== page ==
"We didn't have a really bad winter, and there shouldn't be many problems (with winter die-off)," he said. "The 2004-05 winter definitely was better than recent past winters. The DNR would love to see a good turkey hatch this year. It's been a couple of years since we've had ideal nesting and young brood conditions in late May and early June. The weather just hasn't cooperated.
"Good brood production is very important, especially in our mountain counties and on our Monongahela National Forest. By maintaining wildlife openings for brood habitat in our national forest and in our mountain counties, which are primarily forested, we benefit not only turkeys but also many other species of wildlife. Our wildlife managers who work for the DNR do a tremendous job of working on and maintaining these openings."
Generally, hens benefit when there are no long periods of sustained cool rain in April and May. Damp conditions during the nesting period allows predators, such as foxes and bobcats, to better be able to scent turkeys and locate and destroy the nests. Cold, damp conditions can also negatively impact the poults when they hatch in late May and early June. Recall the weather conditions in your home county during the nesting and hatching periods this past spring. Then you may have some insight on how good the hatch was in your area.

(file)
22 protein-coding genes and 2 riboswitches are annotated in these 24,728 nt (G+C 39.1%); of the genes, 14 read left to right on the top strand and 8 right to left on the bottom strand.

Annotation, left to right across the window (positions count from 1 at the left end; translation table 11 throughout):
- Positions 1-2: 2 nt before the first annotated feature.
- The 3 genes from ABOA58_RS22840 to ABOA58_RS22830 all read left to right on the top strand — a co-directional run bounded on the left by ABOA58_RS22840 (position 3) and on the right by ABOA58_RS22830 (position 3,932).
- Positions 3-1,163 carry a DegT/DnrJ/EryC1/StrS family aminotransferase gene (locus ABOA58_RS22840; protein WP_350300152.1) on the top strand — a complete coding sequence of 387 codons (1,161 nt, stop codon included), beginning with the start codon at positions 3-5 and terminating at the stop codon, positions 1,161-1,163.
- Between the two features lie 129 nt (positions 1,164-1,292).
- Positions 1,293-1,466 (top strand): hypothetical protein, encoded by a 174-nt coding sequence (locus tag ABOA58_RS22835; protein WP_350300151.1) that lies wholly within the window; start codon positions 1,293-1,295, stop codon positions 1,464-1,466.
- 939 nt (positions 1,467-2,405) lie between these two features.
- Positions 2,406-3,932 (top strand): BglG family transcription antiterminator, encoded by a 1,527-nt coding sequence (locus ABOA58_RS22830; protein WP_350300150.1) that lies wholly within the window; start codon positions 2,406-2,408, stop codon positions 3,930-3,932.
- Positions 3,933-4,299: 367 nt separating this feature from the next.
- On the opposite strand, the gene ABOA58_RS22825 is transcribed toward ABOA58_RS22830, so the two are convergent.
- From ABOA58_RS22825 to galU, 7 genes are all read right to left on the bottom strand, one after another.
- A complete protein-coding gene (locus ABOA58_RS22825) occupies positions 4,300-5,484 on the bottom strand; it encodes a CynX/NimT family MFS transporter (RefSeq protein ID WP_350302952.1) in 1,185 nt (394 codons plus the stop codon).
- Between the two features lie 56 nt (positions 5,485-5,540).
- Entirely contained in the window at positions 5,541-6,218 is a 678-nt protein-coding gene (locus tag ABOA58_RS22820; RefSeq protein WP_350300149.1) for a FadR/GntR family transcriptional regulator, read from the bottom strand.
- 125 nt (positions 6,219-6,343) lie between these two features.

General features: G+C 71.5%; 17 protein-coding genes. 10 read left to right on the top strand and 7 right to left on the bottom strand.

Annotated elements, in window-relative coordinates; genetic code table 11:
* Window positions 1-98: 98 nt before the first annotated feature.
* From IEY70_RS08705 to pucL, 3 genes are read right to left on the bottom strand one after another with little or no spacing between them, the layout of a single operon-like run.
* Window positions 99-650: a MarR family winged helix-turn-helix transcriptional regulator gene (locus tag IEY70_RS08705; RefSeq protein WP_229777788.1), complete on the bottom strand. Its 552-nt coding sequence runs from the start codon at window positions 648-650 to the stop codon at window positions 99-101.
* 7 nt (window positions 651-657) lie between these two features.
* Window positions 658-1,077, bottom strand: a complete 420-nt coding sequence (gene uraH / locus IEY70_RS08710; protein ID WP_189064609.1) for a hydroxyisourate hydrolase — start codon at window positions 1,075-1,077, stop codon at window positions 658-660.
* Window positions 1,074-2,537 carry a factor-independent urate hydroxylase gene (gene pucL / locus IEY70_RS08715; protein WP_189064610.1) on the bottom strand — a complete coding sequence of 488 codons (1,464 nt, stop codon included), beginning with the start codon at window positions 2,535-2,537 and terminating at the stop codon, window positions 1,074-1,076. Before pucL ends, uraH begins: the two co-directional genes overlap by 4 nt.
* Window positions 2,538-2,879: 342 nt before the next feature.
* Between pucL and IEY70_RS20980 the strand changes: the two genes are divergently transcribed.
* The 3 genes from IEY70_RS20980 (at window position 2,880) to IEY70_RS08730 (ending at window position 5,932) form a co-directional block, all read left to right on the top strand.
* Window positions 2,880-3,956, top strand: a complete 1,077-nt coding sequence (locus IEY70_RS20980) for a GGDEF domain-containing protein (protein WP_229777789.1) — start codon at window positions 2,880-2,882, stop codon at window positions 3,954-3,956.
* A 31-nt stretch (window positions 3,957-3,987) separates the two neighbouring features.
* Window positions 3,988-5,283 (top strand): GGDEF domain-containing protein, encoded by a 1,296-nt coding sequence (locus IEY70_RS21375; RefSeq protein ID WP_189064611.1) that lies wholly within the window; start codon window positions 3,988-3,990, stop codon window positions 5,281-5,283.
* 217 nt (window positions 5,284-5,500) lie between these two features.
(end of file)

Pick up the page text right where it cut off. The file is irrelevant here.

Last year, the top five counties during the fall season (with the harvest in parentheses) were Monroe (164), Greenbrier (138), Preston (125), Hampshire (122) and Hardy (114). A breakdown of the turkey hunting prospects in those domains can provide some useful trip-planning information for the coming season.
Monroe County, which is located in southern West Virginia on the Virginia border, is one area traditionally open to fall turkey hunting. Although Monroe was the top harvest county in 2004, its total declined from the 203 birds brought to check stations in 2002 and the 184 in 2003. The harvests in 2000 and 2001 were 128 and 174, respectively.